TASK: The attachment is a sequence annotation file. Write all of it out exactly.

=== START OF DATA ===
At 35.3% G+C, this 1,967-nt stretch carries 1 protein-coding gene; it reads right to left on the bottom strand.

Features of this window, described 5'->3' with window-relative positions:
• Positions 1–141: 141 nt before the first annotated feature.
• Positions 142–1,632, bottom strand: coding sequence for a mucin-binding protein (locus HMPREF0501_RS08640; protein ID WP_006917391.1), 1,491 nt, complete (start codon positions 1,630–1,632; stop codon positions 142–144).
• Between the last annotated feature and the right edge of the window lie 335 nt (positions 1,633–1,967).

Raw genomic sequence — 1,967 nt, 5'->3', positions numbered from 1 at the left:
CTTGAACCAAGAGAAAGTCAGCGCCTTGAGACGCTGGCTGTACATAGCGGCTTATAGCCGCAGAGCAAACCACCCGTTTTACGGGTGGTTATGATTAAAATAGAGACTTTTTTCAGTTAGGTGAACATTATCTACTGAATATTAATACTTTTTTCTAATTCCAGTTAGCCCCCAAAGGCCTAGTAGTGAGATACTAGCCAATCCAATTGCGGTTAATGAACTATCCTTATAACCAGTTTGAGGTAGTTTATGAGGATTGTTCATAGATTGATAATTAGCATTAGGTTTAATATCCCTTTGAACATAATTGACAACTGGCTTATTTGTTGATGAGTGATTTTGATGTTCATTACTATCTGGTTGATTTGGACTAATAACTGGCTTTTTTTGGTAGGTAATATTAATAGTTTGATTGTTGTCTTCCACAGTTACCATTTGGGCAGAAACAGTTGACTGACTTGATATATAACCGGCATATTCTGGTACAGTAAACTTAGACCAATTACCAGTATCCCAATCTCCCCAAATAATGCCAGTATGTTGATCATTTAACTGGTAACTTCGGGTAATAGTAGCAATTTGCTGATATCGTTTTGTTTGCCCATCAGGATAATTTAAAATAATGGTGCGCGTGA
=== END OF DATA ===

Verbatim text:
At 35.3% G+C, this 1,967-nt stretch carries 1 protein-coding gene; it reads right to left on the bottom strand.

Features of this window, described 5'->3' with window-relative positions:
• Positions 1–141: 141 nt before the first annotated feature.
• Positions 142–1,632, bottom strand: coding sequence for a mucin-binding protein (locus HMPREF0501_RS08640; protein ID WP_006917391.1), 1,491 nt, complete (start codon positions 1,630–1,632; stop codon positions 142–144).
• Between the last annotated feature and the right edge of the window lie 335 nt (positions 1,633–1,967).

Raw genomic sequence — 1,967 nt, 5'->3', positions numbered from 1 at the left:
CTTGAACCAAGAGAAAGTCAGCGCCTTGAGACGCTGGCTGTACATAGCGGCTTATAGCCGCAGAGCAAACCACCCGTTTTACGGGTGGTTATGATTAAAATAGAGACTTTTTTCAGTTAGGTGAACATTATCTACTGAATATTAATACTTTTTTCTAATTCCAGTTAGCCCCCAAAGGCCTAGTAGTGAGATACTAGCCAATCCAATTGCGGTTAATGAACTATCCTTATAACCAGTTTGAGGTAGTTTATGAGGATTGTTCATAGATTGATAATTAGCATTAGGTTTAATATCCCTTTGAACATAATTGACAACTGGCTTATTTGTTGATGAGTGATTTTGATGTTCATTACTATCTGGTTGATTTGGACTAATAACTGGCTTTTTTTGGTAGGTAATATTAATAGTTTGATTGTTGTCTTCCACAGTTACCATTTGGGCAGAAACAGTTGACTGACTTGATATATAACCGGCATATTCTGGTACAGTAAACTTAGACCAATTACCAGTATCCCAATCTCCCCAAATAATGCCAGTATGTTGATCATTTAACTGGTAACTTCGGGTAATAGTAGCAATTTGCTGATATCGTTTTGTTTGCCCATCAGGATAATTTAAAATAATGGTGCGCGTGA